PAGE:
FlashCopy: Pros and Cons

February 26, 2020
FlashCopy: Pros and Cons


To the uninitiated, IBM System Storage FlashCopy might seem like magic. But do the benefits for IBM i business continuity outweigh the hidden costs? Read on to find out.

What Is FlashCopy?

FlashCopy creates full, point-in-time copies of data that are then available for immediate read and write access, giving technicians the ability to quickly access information on different partitions. A FlashCopy of production data can shore up disaster recovery initiatives, improve production backup systems, and help in the implementation of new test environments.

In large, 24/7 IT environments, FlashCopy makes it possible to use data with a variety of applications, supporting initiatives such as software development, business integration, and data analysis. It’s a key part of any Power Systems environment.

Next, let’s take a look at some of the pros and cons of FlashCopy.

Why Should I Use FlashCopy?

The primary benefits of using FlashCopy are that it can help you be more efficient with your backups and disaster recovery. It can also bring efficiency around software development, as mentioned previously.

FlashCopy is capable of quickly establishing relationships between hundreds of volumes, writing a copy of the source volume’s contents to a target volume by mapping each one. After the connection is active, you can perform read and write I/Os on both the source and the target. You can learn more about DS8000 cascading FlashCopy design and scenarios in the IBM redbook.

FlashCopy also introduces features for addressing multiple targets with a single source or reversing the source/target relationship. Similarly, you can use a connection to Metro Mirror to create local, point-in-time copies and then copy them to remote sites.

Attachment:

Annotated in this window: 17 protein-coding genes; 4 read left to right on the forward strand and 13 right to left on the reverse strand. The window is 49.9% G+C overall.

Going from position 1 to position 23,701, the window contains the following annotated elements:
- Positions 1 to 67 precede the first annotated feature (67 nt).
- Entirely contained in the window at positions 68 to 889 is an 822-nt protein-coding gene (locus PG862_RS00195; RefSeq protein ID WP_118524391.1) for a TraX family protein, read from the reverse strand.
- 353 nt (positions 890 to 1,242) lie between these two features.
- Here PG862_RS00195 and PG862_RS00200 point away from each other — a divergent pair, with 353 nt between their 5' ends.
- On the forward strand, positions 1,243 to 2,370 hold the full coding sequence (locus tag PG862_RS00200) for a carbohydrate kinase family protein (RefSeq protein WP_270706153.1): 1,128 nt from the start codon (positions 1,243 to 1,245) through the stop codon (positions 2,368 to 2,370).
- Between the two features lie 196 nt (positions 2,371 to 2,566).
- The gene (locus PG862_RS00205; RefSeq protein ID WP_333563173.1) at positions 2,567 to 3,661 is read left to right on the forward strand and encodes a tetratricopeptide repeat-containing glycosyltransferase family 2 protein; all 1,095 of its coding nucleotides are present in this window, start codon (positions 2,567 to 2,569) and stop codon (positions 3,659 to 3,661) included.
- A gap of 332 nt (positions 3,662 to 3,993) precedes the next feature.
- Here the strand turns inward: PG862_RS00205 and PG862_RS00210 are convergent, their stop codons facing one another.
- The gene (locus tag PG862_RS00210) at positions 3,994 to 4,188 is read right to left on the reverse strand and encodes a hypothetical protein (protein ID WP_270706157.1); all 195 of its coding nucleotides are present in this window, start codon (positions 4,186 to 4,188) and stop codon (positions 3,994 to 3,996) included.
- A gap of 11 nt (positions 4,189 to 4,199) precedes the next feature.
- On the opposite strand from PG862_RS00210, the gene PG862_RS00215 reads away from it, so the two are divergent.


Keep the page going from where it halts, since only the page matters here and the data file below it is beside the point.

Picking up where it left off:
With FlashCopy SE, it’s possible to create space-efficient DS8000 target volumes, on which physical capacity is not taken up until the data is actually written, enabling thin provisioning of targets.

With the ability to create a variety of flexible pairs and relationships, FlashCopy is suitable for many operational environments, including:

  • Testing and integration setups. Developers can have rapid access to a copy of production data by using a FlashCopy, against which new applications can also be tested.
  • Data backup infrastructure. FlashCopy enables backup of production data with minimal application outage time.
  • Data analysis systems. Using a FlashCopy of your production data removes the need to maintain persistent data mining tasks.

What’s the Catch with FlashCopy?

Sounds great, right? So, what’s the catch with FlashCopy? It requires a storage area network (SAN), which may not be the right fit for some organizations.

Companies that only have a handful of applications or limited budgets may not need a SAN to support disaster recovery and could instead opt for software-based solutions. For shops with 24/7 service requirements and a larger portfolio of applications, a SAN supporting FlashCopy enables rapid capture and utilization of production data for many user cases.

For those running SAN, FlashCopy is a versatile solution to consider as a part of their IBM i business continuity architecture.

However, your backups could be compromised due to missing objects or other data when you use Save While Active. We recommend you watch this on-demand webinar where IBM i expert Chuck Stupca explains how FlashCopy works and how it can be combined with a SAN to provide nearly instantaneous backups and create quick test environments.

Recovery Without Disaster

Downtime comes in many forms and it doesn’t take a full-on disaster to destroy your data. This guide shows you what you need in order to build a strong recovery strategy that your business can really rely on.

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